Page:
Do more with Chords, Time & What to practice

Using Chords Differently in Improvisation.

It’s the last day of February and I left my readers in Impro Limbo. So check out the next step in my Improvisation pages.

Time and responsibility

A dear friend of mine, Sandy, lost her husband. JD’s heart gave out and he went to be with his Savior Saturday. Though they are in their 80’s, there was no age barrier – no matter what the age of the person they spent time with. Time. We all have it. We all have a limited amount of it. The “trick” to making the most of it is to know when it runs out. The trouble is, you never really know when life stops here and we become accountable to our Creator. These are sobering thoughts, but we must have been bad enough for God to send His Son to pay our sin’s penalty on the cross. The only uplifting thought in all this is Christ arose! And because of that, we too can live for eternity with Him – or without Him. It’s our choice. The freedom of choice. Freedom always brings responsibility. So, how will you use your time and responsibility?

What to Practice
So as a piano teacher, one of the most important “jobs” I have is to teach each student how use use their time effectively when they practice. Students are different and learn in various ways, but I usually find the following formula to work for the majority of pianist:

Warm up with a favorite. You would think it would be scales and such, but
playing favorites improves pianistic expression and puts the player ion the mood.

Play drills, scales, etc. Play them 3 or more times each to improve dexterity (quickness and accuracy). Play them in various ways like loudly, staccato, crossed hands, octaves apart, with either a crescendo or diminuendo, ritardendo or accelerendo. Think of them as as foes to conquer or friends to enjoy, but play them!

Play the method book assignment. Learn the new skills in these books and the repertoire will be easier to learn.

Play other repertoire. If a song is really disliked, I would probably suggest you play it before the method books. Nothing like getting the spinach of the plate and ending with the brownie.

Play other keyboard assignments and more favorites. Explore interval sounds and chord progressions. Make up a tune. Have fun!

Do written work whenever possible. Theory and Harmony assignments help the student understand musical construction and read notation quicker.

Does your teacher assign from the four areas (drills, method, repertoire, written work) plus favorites? Do you as a teacher use these groups? Try it and let me know what you like to do.

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When Do You Dump the Method Books?

Michael Peterson Going to State!

I lie in bed fighting off the bronchitis that followed my case of flu and suddenly the phone rang. It was Michael calling to tell me he placed a rating of #1 at the KSHAA District Competition at Winfield, KS. I wish I could have been there. He said he was rather nervous, but he pulled through with a fine performance of Chopin’s E flat Nocturne. It may be a bit overdone, the piece, but he wanted to do it and he learned it well, so I figured experience is sometimes more valuable than running with the strategy for trophies. So Michael encountered his first judge. I await to read the comments. We both prepare for the next level.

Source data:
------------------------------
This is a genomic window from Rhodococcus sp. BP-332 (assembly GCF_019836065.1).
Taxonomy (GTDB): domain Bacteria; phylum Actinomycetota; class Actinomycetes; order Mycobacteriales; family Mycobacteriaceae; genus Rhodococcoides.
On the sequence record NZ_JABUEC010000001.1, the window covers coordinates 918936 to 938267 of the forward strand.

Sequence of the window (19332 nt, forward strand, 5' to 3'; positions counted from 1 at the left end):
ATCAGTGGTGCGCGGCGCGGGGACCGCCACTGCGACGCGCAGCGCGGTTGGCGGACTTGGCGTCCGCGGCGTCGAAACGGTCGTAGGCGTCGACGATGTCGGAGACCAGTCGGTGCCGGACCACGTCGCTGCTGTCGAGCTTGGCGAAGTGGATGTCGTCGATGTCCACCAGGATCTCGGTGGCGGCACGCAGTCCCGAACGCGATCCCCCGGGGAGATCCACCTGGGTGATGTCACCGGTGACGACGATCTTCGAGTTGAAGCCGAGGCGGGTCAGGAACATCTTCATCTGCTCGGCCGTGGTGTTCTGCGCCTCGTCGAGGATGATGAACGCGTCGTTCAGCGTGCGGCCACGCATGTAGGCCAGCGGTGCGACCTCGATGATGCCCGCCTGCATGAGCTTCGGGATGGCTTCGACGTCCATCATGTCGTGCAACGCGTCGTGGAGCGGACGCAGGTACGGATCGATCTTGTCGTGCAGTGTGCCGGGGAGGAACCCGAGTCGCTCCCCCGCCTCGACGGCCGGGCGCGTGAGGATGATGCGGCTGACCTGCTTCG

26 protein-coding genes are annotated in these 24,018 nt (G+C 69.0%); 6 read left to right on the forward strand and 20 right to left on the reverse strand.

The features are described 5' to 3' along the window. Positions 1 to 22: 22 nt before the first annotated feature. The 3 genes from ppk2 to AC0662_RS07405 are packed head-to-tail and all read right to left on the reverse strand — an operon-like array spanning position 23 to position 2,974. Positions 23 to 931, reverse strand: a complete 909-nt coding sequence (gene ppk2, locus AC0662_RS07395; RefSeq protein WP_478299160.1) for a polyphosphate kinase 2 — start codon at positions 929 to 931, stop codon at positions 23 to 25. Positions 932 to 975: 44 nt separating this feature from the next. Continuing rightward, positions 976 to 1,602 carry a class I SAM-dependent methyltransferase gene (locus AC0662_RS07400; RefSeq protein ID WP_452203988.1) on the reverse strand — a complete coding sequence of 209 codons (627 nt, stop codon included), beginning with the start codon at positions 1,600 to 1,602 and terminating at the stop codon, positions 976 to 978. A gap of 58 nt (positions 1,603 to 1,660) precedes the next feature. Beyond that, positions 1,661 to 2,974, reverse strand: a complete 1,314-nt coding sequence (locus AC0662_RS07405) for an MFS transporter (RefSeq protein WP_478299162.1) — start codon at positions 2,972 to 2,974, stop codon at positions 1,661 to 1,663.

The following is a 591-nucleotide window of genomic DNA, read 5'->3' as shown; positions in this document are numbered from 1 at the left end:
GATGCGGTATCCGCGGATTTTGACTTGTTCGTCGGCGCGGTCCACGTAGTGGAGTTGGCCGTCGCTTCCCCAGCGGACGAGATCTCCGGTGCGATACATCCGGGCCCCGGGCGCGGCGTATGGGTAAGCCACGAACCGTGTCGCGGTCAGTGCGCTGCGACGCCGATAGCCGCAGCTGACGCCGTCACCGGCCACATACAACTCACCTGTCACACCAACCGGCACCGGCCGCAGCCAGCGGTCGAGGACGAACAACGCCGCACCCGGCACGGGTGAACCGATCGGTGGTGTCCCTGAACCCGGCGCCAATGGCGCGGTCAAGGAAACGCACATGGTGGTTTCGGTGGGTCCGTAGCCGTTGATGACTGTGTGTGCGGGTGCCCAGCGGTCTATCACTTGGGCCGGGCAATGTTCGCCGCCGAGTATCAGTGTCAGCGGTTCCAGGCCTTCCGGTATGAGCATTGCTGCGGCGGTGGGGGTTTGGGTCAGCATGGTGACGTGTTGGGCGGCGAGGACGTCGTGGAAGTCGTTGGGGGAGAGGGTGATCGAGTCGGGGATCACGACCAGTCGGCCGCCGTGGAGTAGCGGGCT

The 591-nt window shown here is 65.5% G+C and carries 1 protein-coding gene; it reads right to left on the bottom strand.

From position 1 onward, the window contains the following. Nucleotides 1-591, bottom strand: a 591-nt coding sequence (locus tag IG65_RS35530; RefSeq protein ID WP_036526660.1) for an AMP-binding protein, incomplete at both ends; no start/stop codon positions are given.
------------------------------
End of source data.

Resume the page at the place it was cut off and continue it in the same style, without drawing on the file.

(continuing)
Love vs Tradition (and Method books)

Michael came to me two years ago. The shy, soft-spoken young man whose mannerisms try to hide a good intellect and the uncommon sensitivity rarely seen today almost hid his love for music. It took me a few months to see the awe and joy on his face created by the mystical sound of a deceptive cadence. As a beginning piano student, I was determined to get him to read and play the grand staff notation and grow in hands-together coördination, but his love for music and the drive to move on made me finally abandon the method books. When is it wise to set aside the “normal” curriculum?

The more experienced teacher will be sensitive to cues of boredom and frustration and quickly adjust materials to keep interest up. This is common and I did as much when I showed my grandson some level 3 jazz to bribe him to continue lessons. (We should probably explore teachers’ motives in the future). Michael, however, was wanting to play classical and specifically Mozart’s Alla Turka with less than just one year of lessons. So I decided to only use original versions and went with the following:

Hanon                  selected exercises, arpeggios and interval runs

Chopin                 A minor waltz

Joplin                   Maple Leaf Rag

Clementi              Sonatina in G major

Mozart                 Alla Turka Rondo

Burgmueller       Ballade

Bach                       Musette in D major

Beethoven           C sharp min (Moonlight) Sonata, 1st mov.

Bach                        Invention in F major

Rachmaninoff     Op 3. No 2 (C sharp min Prelude)

Chopin                   Op 9 No 2 (E flat Nocturne)

So after he did one movement of Clementi, I let him play the original Mozart and he did it well. He played it with the Maple Leaf Rag for the studio recital and did just fantastic. He is a senior this year, so you see we were up against the clock, so to speak, and he wanted to try at least one competition. So in addition to some lessons in improvisation, drills in sight-reading a lot of technique and theory, and a couple of fun songs (Super Mario’s soundtrack music), I’d say he’s building a well-rounded repertoire and still maintaining his love and interest in music in spite of the lessons in Common Chords and Harmonizing a Melody. If I had more time, maybe some Schubert or Debussy and more Baroque…..

I am interested to hear from other teachers who had to throw out the method books very early and really customize the lesson plan.